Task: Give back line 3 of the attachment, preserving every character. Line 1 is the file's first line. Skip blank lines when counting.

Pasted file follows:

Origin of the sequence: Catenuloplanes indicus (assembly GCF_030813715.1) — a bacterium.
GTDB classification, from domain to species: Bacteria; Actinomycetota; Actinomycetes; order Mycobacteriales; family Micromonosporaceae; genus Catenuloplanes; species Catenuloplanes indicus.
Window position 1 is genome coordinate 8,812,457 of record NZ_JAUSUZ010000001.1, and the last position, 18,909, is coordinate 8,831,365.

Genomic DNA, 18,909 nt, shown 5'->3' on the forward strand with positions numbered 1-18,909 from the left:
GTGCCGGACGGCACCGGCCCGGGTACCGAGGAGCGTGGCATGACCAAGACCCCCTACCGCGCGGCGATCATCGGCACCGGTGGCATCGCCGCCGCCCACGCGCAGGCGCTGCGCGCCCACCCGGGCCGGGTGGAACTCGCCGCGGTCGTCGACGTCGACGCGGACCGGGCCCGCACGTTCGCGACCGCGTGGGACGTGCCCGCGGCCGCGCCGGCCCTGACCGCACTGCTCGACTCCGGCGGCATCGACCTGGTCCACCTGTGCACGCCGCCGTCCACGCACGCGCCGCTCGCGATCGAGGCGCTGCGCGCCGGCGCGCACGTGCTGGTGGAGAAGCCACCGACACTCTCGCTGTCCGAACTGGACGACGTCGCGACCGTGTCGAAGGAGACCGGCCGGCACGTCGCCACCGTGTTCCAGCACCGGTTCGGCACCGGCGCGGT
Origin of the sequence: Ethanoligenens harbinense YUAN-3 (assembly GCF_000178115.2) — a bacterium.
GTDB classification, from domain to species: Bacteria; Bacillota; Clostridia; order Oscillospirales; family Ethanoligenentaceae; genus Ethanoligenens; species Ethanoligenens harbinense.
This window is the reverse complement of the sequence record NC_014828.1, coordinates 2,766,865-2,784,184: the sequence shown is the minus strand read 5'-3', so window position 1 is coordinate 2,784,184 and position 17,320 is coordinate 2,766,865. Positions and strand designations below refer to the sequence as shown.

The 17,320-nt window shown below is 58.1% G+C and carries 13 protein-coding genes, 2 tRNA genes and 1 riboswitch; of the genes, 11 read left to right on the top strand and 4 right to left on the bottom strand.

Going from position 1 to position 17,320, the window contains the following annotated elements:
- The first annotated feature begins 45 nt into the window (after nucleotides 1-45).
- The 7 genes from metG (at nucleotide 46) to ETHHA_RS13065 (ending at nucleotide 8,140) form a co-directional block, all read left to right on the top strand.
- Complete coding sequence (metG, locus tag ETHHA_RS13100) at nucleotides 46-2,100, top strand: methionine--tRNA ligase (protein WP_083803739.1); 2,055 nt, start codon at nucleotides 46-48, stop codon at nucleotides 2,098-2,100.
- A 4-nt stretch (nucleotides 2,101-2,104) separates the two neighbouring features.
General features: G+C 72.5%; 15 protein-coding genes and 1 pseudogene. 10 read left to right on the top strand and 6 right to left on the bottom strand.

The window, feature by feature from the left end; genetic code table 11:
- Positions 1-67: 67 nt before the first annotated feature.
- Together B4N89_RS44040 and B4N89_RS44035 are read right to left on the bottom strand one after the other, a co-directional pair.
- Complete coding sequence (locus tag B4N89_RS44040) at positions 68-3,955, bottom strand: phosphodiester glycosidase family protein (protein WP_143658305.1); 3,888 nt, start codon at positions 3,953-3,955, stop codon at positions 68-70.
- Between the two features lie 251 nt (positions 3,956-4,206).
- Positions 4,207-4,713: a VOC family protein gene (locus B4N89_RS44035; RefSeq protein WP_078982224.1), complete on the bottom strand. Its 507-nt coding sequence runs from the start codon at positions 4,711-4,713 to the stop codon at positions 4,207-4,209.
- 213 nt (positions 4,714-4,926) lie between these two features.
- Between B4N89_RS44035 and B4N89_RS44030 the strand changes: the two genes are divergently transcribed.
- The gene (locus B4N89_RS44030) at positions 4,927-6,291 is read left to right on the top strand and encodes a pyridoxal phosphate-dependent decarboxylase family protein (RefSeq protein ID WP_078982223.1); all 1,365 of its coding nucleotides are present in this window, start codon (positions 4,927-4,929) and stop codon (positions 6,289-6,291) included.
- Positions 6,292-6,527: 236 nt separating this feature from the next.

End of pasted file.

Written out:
Window position 1 is genome coordinate 8,812,457 of record NZ_JAUSUZ010000001.1, and the last position, 18,909, is coordinate 8,831,365.